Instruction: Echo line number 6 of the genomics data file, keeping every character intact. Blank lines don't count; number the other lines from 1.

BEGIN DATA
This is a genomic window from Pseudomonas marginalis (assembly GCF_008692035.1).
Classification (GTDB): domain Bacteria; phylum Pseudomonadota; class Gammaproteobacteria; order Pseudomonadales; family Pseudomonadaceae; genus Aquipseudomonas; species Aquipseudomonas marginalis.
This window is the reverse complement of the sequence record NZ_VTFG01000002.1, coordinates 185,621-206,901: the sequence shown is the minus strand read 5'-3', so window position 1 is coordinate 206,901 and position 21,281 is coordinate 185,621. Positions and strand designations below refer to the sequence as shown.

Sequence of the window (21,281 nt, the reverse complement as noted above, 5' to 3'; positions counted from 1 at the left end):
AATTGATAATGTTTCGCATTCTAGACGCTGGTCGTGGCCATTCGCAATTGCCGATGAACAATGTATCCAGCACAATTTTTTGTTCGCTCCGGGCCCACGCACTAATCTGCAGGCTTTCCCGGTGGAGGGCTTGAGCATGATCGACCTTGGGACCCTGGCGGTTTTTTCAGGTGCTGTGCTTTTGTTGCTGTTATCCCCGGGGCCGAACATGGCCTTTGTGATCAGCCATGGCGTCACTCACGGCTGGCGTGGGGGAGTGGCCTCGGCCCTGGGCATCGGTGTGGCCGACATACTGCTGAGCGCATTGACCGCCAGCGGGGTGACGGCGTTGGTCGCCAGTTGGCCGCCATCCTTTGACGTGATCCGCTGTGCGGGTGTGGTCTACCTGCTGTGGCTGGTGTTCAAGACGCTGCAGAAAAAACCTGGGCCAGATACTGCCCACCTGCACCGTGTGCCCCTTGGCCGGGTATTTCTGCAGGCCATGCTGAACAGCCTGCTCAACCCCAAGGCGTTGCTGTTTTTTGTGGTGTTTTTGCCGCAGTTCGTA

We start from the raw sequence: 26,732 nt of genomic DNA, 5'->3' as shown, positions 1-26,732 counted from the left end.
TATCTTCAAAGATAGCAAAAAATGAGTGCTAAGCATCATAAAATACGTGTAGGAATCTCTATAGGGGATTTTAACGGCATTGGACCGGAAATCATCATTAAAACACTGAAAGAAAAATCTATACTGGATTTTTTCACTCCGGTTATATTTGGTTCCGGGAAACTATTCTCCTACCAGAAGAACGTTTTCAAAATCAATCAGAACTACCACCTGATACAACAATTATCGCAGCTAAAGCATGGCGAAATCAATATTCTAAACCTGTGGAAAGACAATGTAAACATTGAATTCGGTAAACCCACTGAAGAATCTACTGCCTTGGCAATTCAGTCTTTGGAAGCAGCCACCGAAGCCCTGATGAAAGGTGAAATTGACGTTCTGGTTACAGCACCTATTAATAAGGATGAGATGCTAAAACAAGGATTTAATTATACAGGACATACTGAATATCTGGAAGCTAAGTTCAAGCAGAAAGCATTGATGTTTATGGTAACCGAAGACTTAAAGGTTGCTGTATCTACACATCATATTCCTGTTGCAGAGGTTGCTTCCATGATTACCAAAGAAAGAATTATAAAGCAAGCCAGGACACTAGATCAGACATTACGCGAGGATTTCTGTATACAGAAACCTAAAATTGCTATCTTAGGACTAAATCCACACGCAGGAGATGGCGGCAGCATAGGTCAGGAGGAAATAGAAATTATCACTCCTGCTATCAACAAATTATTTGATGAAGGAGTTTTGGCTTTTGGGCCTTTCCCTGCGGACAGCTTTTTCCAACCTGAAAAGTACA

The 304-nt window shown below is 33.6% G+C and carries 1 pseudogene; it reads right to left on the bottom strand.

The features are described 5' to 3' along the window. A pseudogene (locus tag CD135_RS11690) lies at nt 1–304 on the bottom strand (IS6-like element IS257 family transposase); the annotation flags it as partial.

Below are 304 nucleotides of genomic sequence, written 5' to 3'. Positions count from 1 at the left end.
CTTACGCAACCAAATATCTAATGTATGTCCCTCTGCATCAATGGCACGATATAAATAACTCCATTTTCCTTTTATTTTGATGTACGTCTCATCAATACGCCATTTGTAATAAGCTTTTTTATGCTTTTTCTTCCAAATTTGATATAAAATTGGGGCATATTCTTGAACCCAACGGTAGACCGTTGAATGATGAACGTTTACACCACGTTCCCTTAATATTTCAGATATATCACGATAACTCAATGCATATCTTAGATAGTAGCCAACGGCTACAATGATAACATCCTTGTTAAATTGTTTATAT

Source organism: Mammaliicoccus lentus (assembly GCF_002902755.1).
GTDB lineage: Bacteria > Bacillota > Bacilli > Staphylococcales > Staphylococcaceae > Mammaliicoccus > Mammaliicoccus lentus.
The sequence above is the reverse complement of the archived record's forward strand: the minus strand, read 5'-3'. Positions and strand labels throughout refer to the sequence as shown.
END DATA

We start from the raw sequence: 26,732 nt of genomic DNA, 5'->3' as shown, positions 1-26,732 counted from the left end.